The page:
Your News story about the recent clinical-trial disaster, “Can super-antibody drugs be tamed?” (Nature 440, 855–856; 2006), reports TeGenero founder Thomas Hünig as saying that the monkey CD28 receptor — the target of the TGN1412 antibody — is identical to the human one. TeGenero's ‘investigator's brochure’ (available via http://www.mhra.gov.uk) confirms that toxicity testing of TGN1412 was done in rhesus and cynomolgus monkeys.
Although TeGenero says that the amino-acid sequence of the critical portion of monkey CD28 (the C9D loop) is identical to that of human CD28, published amino-acid and DNA sequence data on rhesus CD28 indicate substantial genetic diversity within the species. Differences of up to 4% (9 of 220 amino acids) between rhesus and human proteins have been found (F. Villinger et al. Immunogenetics 53, 315—328; 2001).
No data are available for CD28 in cynomolgus monkeys, but as they are closely related to rhesus monkeys, a similar degree of variation can be expected.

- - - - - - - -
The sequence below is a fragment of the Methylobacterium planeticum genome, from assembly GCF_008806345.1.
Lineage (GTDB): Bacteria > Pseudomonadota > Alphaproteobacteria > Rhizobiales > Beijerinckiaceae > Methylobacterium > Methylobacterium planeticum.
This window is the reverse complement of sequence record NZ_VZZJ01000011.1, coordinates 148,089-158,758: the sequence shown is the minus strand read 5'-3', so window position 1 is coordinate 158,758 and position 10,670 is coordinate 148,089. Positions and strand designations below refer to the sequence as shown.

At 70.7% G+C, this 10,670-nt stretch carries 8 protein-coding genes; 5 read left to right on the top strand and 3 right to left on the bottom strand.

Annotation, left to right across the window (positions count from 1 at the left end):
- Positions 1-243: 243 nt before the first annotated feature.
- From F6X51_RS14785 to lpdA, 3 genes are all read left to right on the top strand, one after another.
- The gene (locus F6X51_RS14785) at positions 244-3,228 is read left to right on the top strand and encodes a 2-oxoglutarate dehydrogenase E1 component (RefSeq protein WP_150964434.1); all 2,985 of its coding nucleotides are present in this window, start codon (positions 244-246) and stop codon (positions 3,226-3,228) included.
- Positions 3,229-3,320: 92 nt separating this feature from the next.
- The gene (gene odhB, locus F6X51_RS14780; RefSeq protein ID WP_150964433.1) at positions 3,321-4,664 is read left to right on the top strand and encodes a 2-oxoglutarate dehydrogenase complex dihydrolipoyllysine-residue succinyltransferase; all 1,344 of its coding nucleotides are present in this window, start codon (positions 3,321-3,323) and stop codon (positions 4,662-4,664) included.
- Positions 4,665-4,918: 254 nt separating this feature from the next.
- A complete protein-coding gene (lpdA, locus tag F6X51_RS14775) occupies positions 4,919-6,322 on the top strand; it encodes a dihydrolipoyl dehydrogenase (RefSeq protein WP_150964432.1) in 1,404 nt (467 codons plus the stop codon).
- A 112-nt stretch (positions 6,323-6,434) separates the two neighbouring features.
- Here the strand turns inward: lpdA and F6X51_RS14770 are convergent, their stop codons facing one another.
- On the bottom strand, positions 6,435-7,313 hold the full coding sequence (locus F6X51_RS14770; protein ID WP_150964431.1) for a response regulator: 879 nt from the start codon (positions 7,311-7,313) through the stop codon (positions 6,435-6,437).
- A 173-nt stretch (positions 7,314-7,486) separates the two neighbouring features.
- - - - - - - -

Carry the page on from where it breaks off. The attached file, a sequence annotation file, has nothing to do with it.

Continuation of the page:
Two variable positions in the rhesus CD28 sequence — amino acid 65 (glutamic acid or glycine) and 104 (asparagine or tyrosine) — are located on the edge of the contact region between human CD28 and TGN1412. Although they may be tolerated, they are likely to substantially affect the strength of antibody–antigen interaction.
Identity of sequence in the C9D loop is also insufficient as a criterion for compatibility, as this segment contains only 6 of the 12 amino acids of CD28 that make contact with TGN1412. Substitutions at any position in this area might be expected to affect the shape of the antigenic site. Binding of the antibody to rhesus CD28 could therefore potentially be much weaker than its binding to human CD28. And differences in the binding affinities could alter the balance between activation of regulatory T cells (bearing relatively high levels of CD28), on the one hand, and T-helper cells and eosinophilic granulocytes (with lower CD28 expression), on the other (G. Woerly et al. J. Exp. Med. 190, 487–495; 1999).
We propose that future preclinical studies of antibody-based drugs should be performed using a primate species in which the antigenic site matches that in humans completely, and that the individual primates used should be genotyped to exclude polymorphisms.
Furthermore, preclinical studies should also include comparative measurements of the binding affinities for both human antigen and primate antigen, to control for unforeseen variations in protein structure.